Please teach me how to grow roses in pots

vettin(z6b Northern VA)June 1, 2014

The roses planted in the ground are doing very well thanks to the advice that I have received here in the last few years.

I would now like to try growing roses in pots. The big caveat is that I do not have space to move them inside in the winter and I am in zone 6b. I know there are others in colder zones who successfully do this. I have likely asked this before but cannot find the thread...

Any good threads I should start with?
I have a million questions:
what size pot (guessing it depends on the size of the plant - what size plant for what size pot)
what kind of soil
how often to water
how much sun/shade
still ok to feed with seaweed
Ok if the pots are onthe concrete or on the grass or do they need to be elevated.
Do I need to put rocks at the bottom of the pot before adding soil for drainage

I am sure I missed other important questions, so any and all advice would be appreciated. Thank you!

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Though I do not have to protect against Zone 6 cold, there are a few "universals" you should consider. No matter why you have to move a pot, you WILL have to eventually move it. Keep it a light material. Forget clay, terra cotta, ceramic, concrete and wood. They will either be too heavy to move; deteriorate quickly due to water and freeze/thaw; transmit cold and heat very efficiently to either cook or freeze the soil ball, hence roots or dry out too quickly. Though they don't last as long as clay and concrete in many applications, if you can find fiberglass or foam pots, they can help prevent heat build up when sun shines directly on them, and foam can help insulate the roots/soil against extremes in cold. Plus, they are tremendously lighter and easier to move. If they can't be moved, period, use the largest pot possible. A 24" diameter pot is going to insulate against temperature variations tremendously better than a 12", plus it will hold water significantly longer and permit the plant to achieve more of a normal, natural size, improving its performance in the long run. The larger, heavier soil ball will also help prevent it from being as easily toppled by wind or knocked over by the family pet or when you "hose prune". You may also increase the cold tolerance of your containers by using larger sizes and insulating their interiors using either layers of bubble wrap or thin sheets of Styro Foam. I use both here to help insulate the roots/soil against the heat extremes when clay, metal or ceramic pots are demanded. When someone else is paying the bill, there are sometimes things which are not negotiable. Adding air layers between the elements and the hot/cold pot sides can make a world of difference in the appearance, success rate and long term survival of the plants. For anything more, I will defer to those who have actually dealt with the extremes of cold. Good luck! Kim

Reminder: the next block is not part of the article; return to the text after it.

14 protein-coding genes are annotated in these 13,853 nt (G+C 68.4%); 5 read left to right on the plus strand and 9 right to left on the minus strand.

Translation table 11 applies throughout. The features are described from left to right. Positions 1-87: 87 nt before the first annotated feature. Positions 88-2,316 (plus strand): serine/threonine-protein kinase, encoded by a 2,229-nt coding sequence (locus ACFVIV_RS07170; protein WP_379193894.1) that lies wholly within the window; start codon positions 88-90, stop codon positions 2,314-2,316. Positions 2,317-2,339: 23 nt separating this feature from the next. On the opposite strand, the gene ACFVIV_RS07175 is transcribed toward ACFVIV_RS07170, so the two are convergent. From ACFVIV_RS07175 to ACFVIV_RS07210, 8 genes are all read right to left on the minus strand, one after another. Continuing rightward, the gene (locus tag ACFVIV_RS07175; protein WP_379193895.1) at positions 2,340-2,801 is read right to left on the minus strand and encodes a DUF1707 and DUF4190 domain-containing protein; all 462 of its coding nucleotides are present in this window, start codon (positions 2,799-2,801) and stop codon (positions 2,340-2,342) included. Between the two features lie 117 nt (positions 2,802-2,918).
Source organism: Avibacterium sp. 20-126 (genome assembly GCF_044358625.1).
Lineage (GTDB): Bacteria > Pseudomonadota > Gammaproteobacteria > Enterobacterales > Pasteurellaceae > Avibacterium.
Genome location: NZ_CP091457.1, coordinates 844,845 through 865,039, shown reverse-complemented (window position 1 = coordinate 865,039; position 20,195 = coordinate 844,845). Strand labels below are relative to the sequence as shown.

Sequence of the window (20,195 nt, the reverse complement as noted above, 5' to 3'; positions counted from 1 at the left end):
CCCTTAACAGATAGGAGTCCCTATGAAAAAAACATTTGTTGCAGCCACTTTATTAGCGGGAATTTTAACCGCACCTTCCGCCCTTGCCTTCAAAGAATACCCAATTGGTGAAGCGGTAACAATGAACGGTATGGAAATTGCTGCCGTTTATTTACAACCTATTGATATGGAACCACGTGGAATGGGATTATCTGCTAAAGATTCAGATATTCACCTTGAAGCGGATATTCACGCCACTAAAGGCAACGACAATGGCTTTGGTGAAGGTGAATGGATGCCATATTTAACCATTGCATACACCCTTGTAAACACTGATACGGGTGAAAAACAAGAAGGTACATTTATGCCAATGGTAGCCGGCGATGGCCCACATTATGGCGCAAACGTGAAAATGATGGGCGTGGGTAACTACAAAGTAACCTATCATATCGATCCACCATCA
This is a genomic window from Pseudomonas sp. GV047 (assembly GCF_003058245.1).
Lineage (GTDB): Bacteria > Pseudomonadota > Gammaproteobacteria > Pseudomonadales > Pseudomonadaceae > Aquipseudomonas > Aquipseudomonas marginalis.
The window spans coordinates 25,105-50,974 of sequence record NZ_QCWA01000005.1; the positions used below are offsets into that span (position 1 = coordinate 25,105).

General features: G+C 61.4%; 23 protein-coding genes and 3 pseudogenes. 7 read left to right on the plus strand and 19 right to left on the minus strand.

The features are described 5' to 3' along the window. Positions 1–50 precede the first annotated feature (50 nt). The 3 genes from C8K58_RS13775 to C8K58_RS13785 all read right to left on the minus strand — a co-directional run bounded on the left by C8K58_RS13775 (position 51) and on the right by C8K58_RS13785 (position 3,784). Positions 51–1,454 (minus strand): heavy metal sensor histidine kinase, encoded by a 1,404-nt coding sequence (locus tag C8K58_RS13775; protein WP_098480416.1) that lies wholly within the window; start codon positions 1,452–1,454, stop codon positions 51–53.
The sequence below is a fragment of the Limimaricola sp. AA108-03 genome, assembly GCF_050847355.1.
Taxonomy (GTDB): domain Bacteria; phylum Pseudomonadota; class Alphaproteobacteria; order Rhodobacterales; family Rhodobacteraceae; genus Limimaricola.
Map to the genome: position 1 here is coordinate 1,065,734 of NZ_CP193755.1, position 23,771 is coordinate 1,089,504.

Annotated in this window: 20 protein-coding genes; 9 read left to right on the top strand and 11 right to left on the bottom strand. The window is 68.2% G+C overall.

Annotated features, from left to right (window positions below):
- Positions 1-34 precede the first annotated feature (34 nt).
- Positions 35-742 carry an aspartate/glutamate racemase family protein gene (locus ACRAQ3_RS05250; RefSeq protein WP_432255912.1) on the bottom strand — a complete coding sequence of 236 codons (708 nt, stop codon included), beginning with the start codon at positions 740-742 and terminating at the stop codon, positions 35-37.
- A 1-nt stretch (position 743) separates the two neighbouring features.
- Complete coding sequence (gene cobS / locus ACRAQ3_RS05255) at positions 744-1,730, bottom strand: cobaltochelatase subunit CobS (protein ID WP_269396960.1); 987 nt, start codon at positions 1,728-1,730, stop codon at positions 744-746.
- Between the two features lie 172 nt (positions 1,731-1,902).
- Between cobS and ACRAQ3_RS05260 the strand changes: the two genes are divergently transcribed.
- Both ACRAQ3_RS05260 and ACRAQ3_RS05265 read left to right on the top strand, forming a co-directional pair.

Bookmark   June 1, 2014 at 3:39PM
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I grow roses in pots, I have for years.
Here are some pointers, and answers to your questions.
They sell nice durable light colored plastic containers at the big box stores, so, if you buy a nice size rose, buy a big one. They are durable, drain well, and light enough to move if you have to. (advantage of pots).
I use Miracle Grow potting mix, it works well for 2 years.
ONLY 2 years, change it every 2 years.
No composted manure in a pot.
You can fertilzie it if you want, just DILUTE it more than the instructions tell you.
Here is the watering schedule for June, July and August,
90 degree and higher, water every day.
80 -90 every other day.
70-80 every 3rd day.
Good guide line for you , but of course, if it rains you don't have to water. Check the soil.
In the winter, move the pot to a full sun location as close to your home as possible. If you can keep your pots on a porch that receives sun, that is good too.
Roses love full sun, so I would try to keep the pots in full sun all the time.
The most ideal situation for your pots, is to dig a hole in the ground and pot the bottom 1/3 of the pot right into the soil.
That is ideal, both for drainage and for the temps for the roots,
Anything other than that, well, that's the way it goes, roses are hardy plants. LOL.
Good Luck!

    Bookmark   June 1, 2014 at 3:54PM
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I only have one rose in a pot permanently (apparently -- Bengale Centefeuilles grows backwards every time I put it in the ground and seems happy as can be in a pot; we've been doing this dance for 5 years or so now...), but I can add something on from my own experiences with potted plants in general.

First, don't put rocks in the bottom of the pot. They don't help drainage (water will flow down and out, regardless) and can create an unhealthy, fetid little pool in the bottom of the pot that roots can't access. All they do is take up space where soil (and accessible moisture) can be and make the pot heavier.

Second, if there are trees with invasive roots nearby, and you have no other place to put the pot, it's good to either elevate the pot or set it on a solid slab of something, otherwise tree roots will soon be in the pot sucking out water and nutrients -- they love that potting soil, too. Here it's the fig tree and the laurel that are particularly bad but I imagine maples or birches and such could be pesky elsewhere. I elevate pots off the surface of my soil, anyway, because it has a clay-ish consistency that can, and has, plugged drainholes.